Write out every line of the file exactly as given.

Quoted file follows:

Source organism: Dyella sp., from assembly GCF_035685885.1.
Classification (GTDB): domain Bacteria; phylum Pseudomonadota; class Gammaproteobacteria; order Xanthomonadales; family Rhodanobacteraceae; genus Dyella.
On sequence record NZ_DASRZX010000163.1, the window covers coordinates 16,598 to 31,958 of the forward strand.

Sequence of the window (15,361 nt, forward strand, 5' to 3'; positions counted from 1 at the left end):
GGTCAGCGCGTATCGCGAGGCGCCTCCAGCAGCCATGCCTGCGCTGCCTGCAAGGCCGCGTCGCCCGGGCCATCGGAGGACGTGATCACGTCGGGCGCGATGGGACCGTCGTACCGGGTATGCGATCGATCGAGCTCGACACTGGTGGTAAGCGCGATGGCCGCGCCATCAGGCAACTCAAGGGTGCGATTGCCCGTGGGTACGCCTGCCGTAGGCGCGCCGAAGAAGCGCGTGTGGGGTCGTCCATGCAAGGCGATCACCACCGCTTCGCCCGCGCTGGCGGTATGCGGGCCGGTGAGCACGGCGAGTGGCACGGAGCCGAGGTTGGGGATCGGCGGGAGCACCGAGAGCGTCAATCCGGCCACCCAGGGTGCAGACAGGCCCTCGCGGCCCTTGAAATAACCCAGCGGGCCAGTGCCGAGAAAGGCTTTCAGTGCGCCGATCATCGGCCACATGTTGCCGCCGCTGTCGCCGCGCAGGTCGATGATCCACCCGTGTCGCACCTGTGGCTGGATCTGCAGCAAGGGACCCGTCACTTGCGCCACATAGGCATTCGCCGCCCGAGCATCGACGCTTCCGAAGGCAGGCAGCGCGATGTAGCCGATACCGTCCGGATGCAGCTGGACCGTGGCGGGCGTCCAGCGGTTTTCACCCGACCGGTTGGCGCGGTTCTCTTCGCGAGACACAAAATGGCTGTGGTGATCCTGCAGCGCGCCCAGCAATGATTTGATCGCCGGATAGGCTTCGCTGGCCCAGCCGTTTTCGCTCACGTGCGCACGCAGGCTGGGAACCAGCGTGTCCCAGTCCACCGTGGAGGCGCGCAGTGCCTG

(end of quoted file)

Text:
Source organism: Dyella sp., from assembly GCF_035685885.1.
Classification (GTDB): domain Bacteria; phylum Pseudomonadota; class Gammaproteobacteria; order Xanthomonadales; family Rhodanobacteraceae; genus Dyella.
On sequence record NZ_DASRZX010000163.1, the window covers coordinates 16,598 to 31,958 of the forward strand.

Sequence of the window (15,361 nt, forward strand, 5' to 3'; positions counted from 1 at the left end):
GGTCAGCGCGTATCGCGAGGCGCCTCCAGCAGCCATGCCTGCGCTGCCTGCAAGGCCGCGTCGCCCGGGCCATCGGAGGACGTGATCACGTCGGGCGCGATGGGACCGTCGTACCGGGTATGCGATCGATCGAGCTCGACACTGGTGGTAAGCGCGATGGCCGCGCCATCAGGCAACTCAAGGGTGCGATTGCCCGTGGGTACGCCTGCCGTAGGCGCGCCGAAGAAGCGCGTGTGGGGTCGTCCATGCAAGGCGATCACCACCGCTTCGCCCGCGCTGGCGGTATGCGGGCCGGTGAGCACGGCGAGTGGCACGGAGCCGAGGTTGGGGATCGGCGGGAGCACCGAGAGCGTCAATCCGGCCACCCAGGGTGCAGACAGGCCCTCGCGGCCCTTGAAATAACCCAGCGGGCCAGTGCCGAGAAAGGCTTTCAGTGCGCCGATCATCGGCCACATGTTGCCGCCGCTGTCGCCGCGCAGGTCGATGATCCACCCGTGTCGCACCTGTGGCTGGATCTGCAGCAAGGGACCCGTCACTTGCGCCACATAGGCATTCGCCGCCCGAGCATCGACGCTTCCGAAGGCAGGCAGCGCGATGTAGCCGATACCGTCCGGATGCAGCTGGACCGTGGCGGGCGTCCAGCGGTTTTCACCCGACCGGTTGGCGCGGTTCTCTTCGCGAGACACAAAATGGCTGTGGTGATCCTGCAGCGCGCCCAGCAATGATTTGATCGCCGGATAGGCTTCGCTGGCCCAGCCGTTTTCGCTCACGTGCGCACGCAGGCTGGGAACCAGCGTGTCCCAGTCCACCGTGGAGGCGCGCAGTGCCTG